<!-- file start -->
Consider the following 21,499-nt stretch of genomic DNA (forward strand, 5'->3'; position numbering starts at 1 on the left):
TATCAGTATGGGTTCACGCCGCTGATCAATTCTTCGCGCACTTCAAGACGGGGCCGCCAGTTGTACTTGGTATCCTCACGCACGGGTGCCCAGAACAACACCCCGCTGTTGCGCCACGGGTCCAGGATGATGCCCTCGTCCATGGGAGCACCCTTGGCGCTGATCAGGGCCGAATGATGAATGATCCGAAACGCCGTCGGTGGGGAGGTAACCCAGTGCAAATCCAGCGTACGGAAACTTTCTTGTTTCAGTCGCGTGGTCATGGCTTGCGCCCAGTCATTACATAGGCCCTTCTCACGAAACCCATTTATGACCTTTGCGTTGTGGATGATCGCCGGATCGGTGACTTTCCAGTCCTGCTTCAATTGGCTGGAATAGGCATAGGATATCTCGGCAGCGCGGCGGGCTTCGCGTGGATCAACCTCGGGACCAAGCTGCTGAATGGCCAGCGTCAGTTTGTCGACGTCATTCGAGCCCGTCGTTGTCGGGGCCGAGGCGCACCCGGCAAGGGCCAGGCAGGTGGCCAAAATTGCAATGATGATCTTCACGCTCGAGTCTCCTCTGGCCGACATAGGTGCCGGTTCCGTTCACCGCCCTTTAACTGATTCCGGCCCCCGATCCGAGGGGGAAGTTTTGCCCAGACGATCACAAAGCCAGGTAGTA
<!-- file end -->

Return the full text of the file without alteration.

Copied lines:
Consider the following 21,499-nt stretch of genomic DNA (forward strand, 5'->3'; position numbering starts at 1 on the left):
TATCAGTATGGGTTCACGCCGCTGATCAATTCTTCGCGCACTTCAAGACGGGGCCGCCAGTTGTACTTGGTATCCTCACGCACGGGTGCCCAGAACAACACCCCGCTGTTGCGCCACGGGTCCAGGATGATGCCCTCGTCCATGGGAGCACCCTTGGCGCTGATCAGGGCCGAATGATGAATGATCCGAAACGCCGTCGGTGGGGAGGTAACCCAGTGCAAATCCAGCGTACGGAAACTTTCTTGTTTCAGTCGCGTGGTCATGGCTTGCGCCCAGTCATTACATAGGCCCTTCTCACGAAACCCATTTATGACCTTTGCGTTGTGGATGATCGCCGGATCGGTGACTTTCCAGTCCTGCTTCAATTGGCTGGAATAGGCATAGGATATCTCGGCAGCGCGGCGGGCTTCGCGTGGATCAACCTCGGGACCAAGCTGCTGAATGGCCAGCGTCAGTTTGTCGACGTCATTCGAGCCCGTCGTTGTCGGGGCCGAGGCGCACCCGGCAAGGGCCAGGCAGGTGGCCAAAATTGCAATGATGATCTTCACGCTCGAGTCTCCTCTGGCCGACATAGGTGCCGGTTCCGTTCACCGCCCTTTAACTGATTCCGGCCCCCGATCCGAGGGGGAAGTTTTGCCCAGACGATCACAAAGCCAGGTAGTA